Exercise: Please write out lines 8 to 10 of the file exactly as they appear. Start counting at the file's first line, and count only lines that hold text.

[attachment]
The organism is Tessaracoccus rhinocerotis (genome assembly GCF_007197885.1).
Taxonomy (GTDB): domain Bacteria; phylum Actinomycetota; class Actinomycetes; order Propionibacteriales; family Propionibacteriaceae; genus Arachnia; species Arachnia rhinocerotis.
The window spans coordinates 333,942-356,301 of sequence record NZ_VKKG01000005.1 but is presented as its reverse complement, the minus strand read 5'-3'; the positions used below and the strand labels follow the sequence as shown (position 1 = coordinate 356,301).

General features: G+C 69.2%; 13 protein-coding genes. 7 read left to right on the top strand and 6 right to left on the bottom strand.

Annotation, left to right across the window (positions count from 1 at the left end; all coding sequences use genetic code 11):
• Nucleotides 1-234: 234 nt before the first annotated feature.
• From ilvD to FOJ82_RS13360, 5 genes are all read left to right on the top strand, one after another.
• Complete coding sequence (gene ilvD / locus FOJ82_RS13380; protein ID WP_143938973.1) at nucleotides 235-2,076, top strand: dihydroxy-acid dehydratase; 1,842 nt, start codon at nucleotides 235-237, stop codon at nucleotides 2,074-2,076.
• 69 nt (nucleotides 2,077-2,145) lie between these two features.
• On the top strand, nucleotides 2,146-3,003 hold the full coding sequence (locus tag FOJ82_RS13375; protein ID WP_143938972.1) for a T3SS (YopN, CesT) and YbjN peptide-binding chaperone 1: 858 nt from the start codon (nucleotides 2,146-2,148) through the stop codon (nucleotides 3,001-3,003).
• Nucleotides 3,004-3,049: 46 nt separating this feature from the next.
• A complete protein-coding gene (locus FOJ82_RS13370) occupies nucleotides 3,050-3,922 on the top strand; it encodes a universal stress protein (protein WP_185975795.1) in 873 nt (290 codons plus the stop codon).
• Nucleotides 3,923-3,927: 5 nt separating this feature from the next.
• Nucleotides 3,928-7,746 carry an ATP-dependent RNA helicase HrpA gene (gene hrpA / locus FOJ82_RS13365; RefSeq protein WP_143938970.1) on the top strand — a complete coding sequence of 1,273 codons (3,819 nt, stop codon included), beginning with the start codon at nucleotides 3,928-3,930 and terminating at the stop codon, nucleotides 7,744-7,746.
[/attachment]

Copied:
• Complete coding sequence (gene ilvD / locus FOJ82_RS13380; protein ID WP_143938973.1) at nucleotides 235-2,076, top strand: dihydroxy-acid dehydratase; 1,842 nt, start codon at nucleotides 235-237, stop codon at nucleotides 2,074-2,076.
• 69 nt (nucleotides 2,077-2,145) lie between these two features.
• On the top strand, nucleotides 2,146-3,003 hold the full coding sequence (locus tag FOJ82_RS13375; protein ID WP_143938972.1) for a T3SS (YopN, CesT) and YbjN peptide-binding chaperone 1: 858 nt from the start codon (nucleotides 2,146-2,148) through the stop codon (nucleotides 3,001-3,003).